Overall, the acting makes up for the more drawn out sections of this movie and, even though some fans think otherwise, makes the movie a highly entertaining adaptation.

All images are screen caps from the 2009 Director’s Cut of Watchmen, directed by Zach Snyder.  YouTube videos belong to their respective owners.

  6 comments for “3 reasons you should stop hating the Watchmen movie

  1. Anthony Seippel
    February 22, 2013 at 12:27 am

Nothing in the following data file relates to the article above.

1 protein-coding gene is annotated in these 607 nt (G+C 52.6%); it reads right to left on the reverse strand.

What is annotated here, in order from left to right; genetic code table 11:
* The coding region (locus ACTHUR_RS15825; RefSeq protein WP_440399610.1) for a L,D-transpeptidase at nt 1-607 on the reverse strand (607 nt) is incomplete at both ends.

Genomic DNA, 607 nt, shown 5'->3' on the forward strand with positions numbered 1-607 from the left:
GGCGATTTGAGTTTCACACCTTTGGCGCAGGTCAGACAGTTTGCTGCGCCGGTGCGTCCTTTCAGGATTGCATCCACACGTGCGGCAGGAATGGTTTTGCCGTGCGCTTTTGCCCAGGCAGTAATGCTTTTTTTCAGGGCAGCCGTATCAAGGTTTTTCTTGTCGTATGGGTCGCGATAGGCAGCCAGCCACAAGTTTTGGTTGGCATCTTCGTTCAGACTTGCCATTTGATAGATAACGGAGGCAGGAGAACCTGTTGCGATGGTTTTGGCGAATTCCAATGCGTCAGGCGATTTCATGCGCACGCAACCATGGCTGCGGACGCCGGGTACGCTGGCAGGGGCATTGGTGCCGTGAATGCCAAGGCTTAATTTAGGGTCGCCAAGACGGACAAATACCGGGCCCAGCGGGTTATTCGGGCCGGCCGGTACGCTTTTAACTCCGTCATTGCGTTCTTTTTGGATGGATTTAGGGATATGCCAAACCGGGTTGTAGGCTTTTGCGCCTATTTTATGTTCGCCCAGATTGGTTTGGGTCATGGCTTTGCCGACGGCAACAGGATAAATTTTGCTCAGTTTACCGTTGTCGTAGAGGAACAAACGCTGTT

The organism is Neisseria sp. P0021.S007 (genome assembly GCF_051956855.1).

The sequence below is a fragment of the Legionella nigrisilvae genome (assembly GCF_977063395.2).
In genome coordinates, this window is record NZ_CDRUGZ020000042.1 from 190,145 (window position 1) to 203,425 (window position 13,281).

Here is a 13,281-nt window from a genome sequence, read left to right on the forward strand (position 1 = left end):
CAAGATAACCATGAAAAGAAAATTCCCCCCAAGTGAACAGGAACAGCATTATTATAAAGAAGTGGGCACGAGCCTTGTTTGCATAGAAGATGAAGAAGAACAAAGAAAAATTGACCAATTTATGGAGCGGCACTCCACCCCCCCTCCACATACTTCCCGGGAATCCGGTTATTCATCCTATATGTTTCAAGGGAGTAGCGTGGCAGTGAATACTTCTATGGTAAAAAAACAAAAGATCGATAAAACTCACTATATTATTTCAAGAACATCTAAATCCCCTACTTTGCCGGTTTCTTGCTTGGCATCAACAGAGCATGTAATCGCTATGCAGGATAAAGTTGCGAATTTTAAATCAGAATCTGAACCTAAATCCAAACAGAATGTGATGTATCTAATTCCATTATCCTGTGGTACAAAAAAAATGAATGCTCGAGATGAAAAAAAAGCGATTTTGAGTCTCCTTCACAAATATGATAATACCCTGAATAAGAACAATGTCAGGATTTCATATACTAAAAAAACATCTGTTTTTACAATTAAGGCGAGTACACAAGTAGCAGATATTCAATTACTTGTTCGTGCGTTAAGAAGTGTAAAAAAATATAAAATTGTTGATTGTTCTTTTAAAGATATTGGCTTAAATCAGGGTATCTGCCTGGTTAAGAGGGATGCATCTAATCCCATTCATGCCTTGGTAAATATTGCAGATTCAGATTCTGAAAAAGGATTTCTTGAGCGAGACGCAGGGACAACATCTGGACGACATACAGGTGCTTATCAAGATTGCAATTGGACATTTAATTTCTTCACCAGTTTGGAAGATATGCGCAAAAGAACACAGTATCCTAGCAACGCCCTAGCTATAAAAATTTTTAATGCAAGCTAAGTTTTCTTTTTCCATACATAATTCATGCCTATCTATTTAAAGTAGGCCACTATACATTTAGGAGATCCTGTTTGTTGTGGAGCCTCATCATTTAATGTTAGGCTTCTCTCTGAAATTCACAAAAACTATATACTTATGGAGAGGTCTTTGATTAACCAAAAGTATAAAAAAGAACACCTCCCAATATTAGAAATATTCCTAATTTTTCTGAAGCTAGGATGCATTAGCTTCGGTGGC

About time someone stood up for the film. It may have missed out on some of the truly cool and heartfelt moments (like when Rorschach goes to get his backup uniform and finds himself feeling sorry for the young child of his landlord as well as the fact that said uniform was the one from his first killing and had the trademark bloodstain), but it really did manage to do the near impossible, take the convoluted and at times overbearing story of Watchman and put it on screen. Yeah it missed some things but it did a lot of things right. And if you pay close enough attention, the things missed are usually referenced in the set with photos in frames hinting at what was left out. Paying close attention to these little “Easter eggs” reveals an attention to detail that would impress Moore himself, or at least make him stroke that magnificent beard of his. But people write the film off so quickly. I actually prefer the film because of its handling of the things Veidt did. It is much more plausible and sensible to make Dr. Manhattan look like the bad guy (in light of his breakdown on national television) to unify the world instead of creating a completely new race that was to be teleported to NY, flail around a bit, and then die. If I already have to accept this radically altered timeline in which there is a blue godlike naked guy running around all the time, then it might help me in the believability department if you didn’t try and tell me that a couple of scientists aboard a ship made a cicloptic squid alien and teleported it to New York. I mean, what if it didn’t unify anybody and the war just became 3 sided with the Aliens as player 3? At least the Dr. Manhattan version had the backing with his breakdown. I dunno man… I just see the film get a lot of hate that it shouldn’t. Not when Snyder’s previous film (300), added in a whole boring part about Queen Gorgo just so she could be raped by that corrupt guy, not truly redeemed for it, and then have her actions rendered meaningless since Leonidas dies anyway and he already stated that his death would be enough to bring the rest of the army. I mean shit. What if Snyder had given Silk Specter II more of a role! God forbid her whiny ass got any more screen time than it already did. I know I kinda went far off with this comment but what I am really tryen to say is for what it was, it could have been WAY worse.